IFRS 17: Year In Review
16 December 2020
Australian wildfires and COVID-19 created significant challenges for the insurance industry during 2020. Yet through turbulence and changes to ways of working, the need to deliver IFRS 17 remains constant.
March saw the IASB delay the effective date to 1 January 2023 and then amend the Standard in June. But make no mistake, IFRS 17 is now at the final stage. Some insurers have used the time to increase business value from their investment in IFRS 17 transition and de-risk the delivery, or in some cases stop the projects altogether. And it’s clear organisations have different objectives for their transition - from minimum compliance to a strategic Finance Transformation. This December our global webcast, ‘It’s time to accelerate’, concluded:
- there’s not much time left to implement IFRS 17 effectively
- companies are looking at a Plan B in case their original software solution is not working
- IFRS 17 compliance is starting to be a staging post on the road to a longer Finance Transformation journey
Another highlight has been the growth of our global, multi-disciplinary IFRS 17 delivery team. 3,200 people, 250 global IFRS 17 projects, and a dedicated team implementing our award-winning IFRS 17 In A Box solution in addition to launching PwC Managed Services for smaller clients.
I couldn’t write a 2020 summary without discussing In A Box! I’m proud of how our accountants, actuaries and technologists have been able to focus our insights into a complete solution offering. And it's great that the hard work of Paul, Immy and the team in taking the headache out of IFRS transition has been recognised more broadly - with success at the Chartis Research awards.
Looking ahead at 2021, there are three trends that we’ll be focusing on.
Engage your auditorFor large and medium insurance clients, proactive assurance will benefit your programme. But there is significant audit effort that would be required ahead of implementation of the standard. Your auditor must be comfortable with your technical decisions, end-to-end solution and transition results. If you consider the amount of effort insurance companies have invested in their IFRS 17 projects already, and the period of time over which this investment has been required, engaging with your auditor too late could have detrimental consequences.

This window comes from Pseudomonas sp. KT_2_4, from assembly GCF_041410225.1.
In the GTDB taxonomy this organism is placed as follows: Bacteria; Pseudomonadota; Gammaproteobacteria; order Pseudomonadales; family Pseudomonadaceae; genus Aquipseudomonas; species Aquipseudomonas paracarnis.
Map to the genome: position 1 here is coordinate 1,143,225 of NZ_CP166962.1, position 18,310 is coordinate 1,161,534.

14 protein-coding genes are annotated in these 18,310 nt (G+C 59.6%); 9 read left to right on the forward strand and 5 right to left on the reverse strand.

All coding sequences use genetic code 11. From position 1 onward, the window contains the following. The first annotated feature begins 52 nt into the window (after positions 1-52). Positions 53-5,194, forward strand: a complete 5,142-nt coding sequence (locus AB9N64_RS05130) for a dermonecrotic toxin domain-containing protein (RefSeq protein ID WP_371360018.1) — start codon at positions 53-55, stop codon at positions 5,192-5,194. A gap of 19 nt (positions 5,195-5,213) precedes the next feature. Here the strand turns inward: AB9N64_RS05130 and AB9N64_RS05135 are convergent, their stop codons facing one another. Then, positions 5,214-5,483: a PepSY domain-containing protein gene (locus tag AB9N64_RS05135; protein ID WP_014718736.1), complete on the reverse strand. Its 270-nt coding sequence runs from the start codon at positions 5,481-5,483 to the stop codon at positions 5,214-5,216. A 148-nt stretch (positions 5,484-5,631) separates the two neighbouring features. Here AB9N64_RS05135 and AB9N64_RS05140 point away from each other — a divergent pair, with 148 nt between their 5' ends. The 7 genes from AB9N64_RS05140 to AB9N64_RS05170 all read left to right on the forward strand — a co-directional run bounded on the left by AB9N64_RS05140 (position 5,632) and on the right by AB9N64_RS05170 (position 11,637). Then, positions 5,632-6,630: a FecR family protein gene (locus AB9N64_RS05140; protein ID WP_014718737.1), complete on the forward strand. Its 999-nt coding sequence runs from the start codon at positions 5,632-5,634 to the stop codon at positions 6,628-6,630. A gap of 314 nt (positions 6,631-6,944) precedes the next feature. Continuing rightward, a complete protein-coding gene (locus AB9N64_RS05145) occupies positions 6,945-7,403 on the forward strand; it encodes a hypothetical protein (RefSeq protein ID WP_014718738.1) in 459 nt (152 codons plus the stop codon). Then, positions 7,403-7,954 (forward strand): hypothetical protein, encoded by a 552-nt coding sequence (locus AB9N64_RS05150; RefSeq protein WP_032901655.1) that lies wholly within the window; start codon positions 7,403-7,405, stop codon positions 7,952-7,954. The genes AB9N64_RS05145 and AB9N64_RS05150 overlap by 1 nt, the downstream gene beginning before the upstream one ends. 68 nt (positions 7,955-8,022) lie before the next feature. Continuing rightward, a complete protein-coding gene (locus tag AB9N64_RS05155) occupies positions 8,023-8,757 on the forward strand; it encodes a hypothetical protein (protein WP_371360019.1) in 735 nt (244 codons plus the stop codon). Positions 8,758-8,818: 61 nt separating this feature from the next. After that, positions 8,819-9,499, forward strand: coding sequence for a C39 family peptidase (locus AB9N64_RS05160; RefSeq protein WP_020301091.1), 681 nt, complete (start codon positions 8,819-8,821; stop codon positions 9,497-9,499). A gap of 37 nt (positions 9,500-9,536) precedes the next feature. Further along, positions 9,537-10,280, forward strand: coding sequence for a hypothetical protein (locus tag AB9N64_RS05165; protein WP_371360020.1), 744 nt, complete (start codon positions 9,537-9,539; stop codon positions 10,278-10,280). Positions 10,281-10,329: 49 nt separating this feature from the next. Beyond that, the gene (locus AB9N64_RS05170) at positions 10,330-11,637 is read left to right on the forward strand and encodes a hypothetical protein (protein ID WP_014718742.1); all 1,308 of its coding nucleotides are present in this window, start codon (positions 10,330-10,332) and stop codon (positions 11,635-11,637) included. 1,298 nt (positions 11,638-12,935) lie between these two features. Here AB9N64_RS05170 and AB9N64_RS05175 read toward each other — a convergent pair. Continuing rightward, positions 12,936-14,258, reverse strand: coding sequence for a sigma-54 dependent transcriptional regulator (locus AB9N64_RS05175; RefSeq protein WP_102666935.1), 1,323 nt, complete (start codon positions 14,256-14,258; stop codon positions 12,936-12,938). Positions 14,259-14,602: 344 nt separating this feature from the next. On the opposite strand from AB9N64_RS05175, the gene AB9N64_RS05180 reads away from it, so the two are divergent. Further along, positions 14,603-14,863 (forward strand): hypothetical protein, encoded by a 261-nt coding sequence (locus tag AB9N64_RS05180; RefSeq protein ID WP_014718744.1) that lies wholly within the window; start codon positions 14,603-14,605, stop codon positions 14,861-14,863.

Finalise your technology solution and consider a Plan BFor those that haven’t, 2021 is the year you should select key components of your IFRS 17 solution architecture and get the implementation underway. We’re having many conversations with organisations reconsidering their end-to-end solution based on vendors not delivering or emerging data challenges. A ‘Plan B’ is something we’re encouraging organisations to have should technology components experience delays.
Think about how you will communicate with external stakeholders to get the most out of your IFRS 17 KPIsAs the effective date looms, we have seen insurers beginning to focus on the impact of IFRS 17 on KPIs and reporting metrics. In the run up to transition over 2021, we suggest you focus on:
- Plans to manage this phase of the transition effectively, including when you should first report IFRS 17 results to the market and whether this will be in advance of the mandatory date
- Educating key stakeholders such as analysts, investors and Board members on how results will differ under IFRS 17
- Building KPIs into the core IFRS 17 processes and systems. We’ve recently published our latest thinking on IFRS 17 transition and KPIs.
Finally, it remains to say Merry Christmas and a Happy New Year. This festive season may not be the same - I’m missing celebrating with my colleagues at the annual Winter Ball - but enjoy the time-off with those around you (whether physically or virtually). Stay safe and stay tuned for the Accelerated Journey which will be IFRS 17 in 2021.